How a unique procurement process got Ottawa's Combined Sewage Storage Tunnel underground
October 13, 2016
October 13, 2016
The unique procurement process for Ottawa’s Combined Sewage Storage Tunnel
It can be tough to make procurement sexy. But Gerald Bauer and his team came about as close as you can get in assisting the City of Ottawa with their unique procurement process for the City’s Combined Sewage Storage Tunnel (CSST). As the City of Ottawa celebrates the official groundbreaking for the CSST, Gerald reflects on the holistic approach taken by his team.
The City of Ottawa’s Combined Sewage Storage Tunnel is part of Canada’s Capital City’s Ottawa River Action Plan (ORAP), a collection of 17 projects to improve the overall health of the Ottawa River. The CSST is ORAP’s hallmark project and it will drastically reduce combined sewer overflows (CSOs) into the river. The project will consist of two interconnected tunnels totaling 6.2 km with a diameter of 3m, including access shaft and hydraulic structures which connect to the City’s most critical sewers.
There are many risks involved with a large tunnel project like this one. So the City and the project design team embarked on a unique procurement process and tender to address those risks and to provide the best value to the city and their contractors.
How was the process unique? While it employed a systematic review of project risks, it also solicited input from industry, stakeholders, and provincial and federal partners to develop the request for tender for this traditional design-bid-build project. The City was concerned about schedule control, cost certainty, and overall project risk mitigation. Those became our key drivers. Our design team embraced a risk management philosophy founded on allocating risk where it could best be addressed and carried it through each phase of the project.
Our intent? To produce a Procurement Process and Tender that adopted and integrated risk sharing tools that would attract quality-based contractors and allow for a fair and transparent process in selecting the best qualified contractor, within the City’s cost and schedule needs.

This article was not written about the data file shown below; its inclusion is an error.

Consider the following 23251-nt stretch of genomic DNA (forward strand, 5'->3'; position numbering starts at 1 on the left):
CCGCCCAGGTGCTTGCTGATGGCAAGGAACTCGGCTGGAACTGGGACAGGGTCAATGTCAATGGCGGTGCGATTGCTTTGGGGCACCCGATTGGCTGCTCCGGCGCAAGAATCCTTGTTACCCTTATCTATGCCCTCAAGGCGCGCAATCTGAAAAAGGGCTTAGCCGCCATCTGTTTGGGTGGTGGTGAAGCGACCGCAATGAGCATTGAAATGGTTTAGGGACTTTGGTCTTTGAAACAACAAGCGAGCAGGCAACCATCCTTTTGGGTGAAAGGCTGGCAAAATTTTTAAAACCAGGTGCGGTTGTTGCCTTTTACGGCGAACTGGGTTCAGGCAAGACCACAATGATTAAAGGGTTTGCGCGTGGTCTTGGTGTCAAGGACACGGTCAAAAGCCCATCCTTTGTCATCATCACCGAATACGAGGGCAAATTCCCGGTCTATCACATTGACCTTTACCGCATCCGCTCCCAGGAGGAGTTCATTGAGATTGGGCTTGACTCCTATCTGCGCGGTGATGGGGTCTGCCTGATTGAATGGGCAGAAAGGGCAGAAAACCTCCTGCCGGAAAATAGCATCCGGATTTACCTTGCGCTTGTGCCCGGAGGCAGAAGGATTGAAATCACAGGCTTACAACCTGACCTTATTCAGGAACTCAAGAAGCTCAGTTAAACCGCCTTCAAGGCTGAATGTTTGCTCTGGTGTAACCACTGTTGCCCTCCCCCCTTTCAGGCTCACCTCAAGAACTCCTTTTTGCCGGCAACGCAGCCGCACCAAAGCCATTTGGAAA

Based on this philosophy, we developed several goals for the process, including:
A project of this scope and size presented many challenges and constraints, including complex subsurface conditions, stakeholder coordination, property and land use agreements, site constraints, and operational considerations. We took various steps to manage these challenges:
Our design team took many additional steps to manage the challenges of the Ottawa CSST project. You can read about these in greater detail in my complete paper, originally published by the World Tunneling Congress 2016: Employing a Unique procurement Process for the City of Ottawa combined Sewage Storage Tunnel.
While each component of the process has been used before, what was different is how our team combined them. This holistic approach to risk mitigation is unique – in particular, obtaining contractor input during the open market period in a traditional design-bid-build process – and it’s a process that other municipalities can learn from and adapt as they embark on similar, large-scale tunneling projects.
The positive results have been clear. This procurement process has been well received in our industry – the city received 10 prequalification submissions by world class contractors, all of which included great feedback about the specific risk sharing approach to the contract. At the time of writing, the contractor prequalification process is complete. The top 5 scoring contractors/joint ventures were shortlisted and received request for tender package in December 2015. Construction of the Ottawa CSST kicked off at a ground breaking ceremony on October 11, 2016. The project is scheduled for completion in 2020.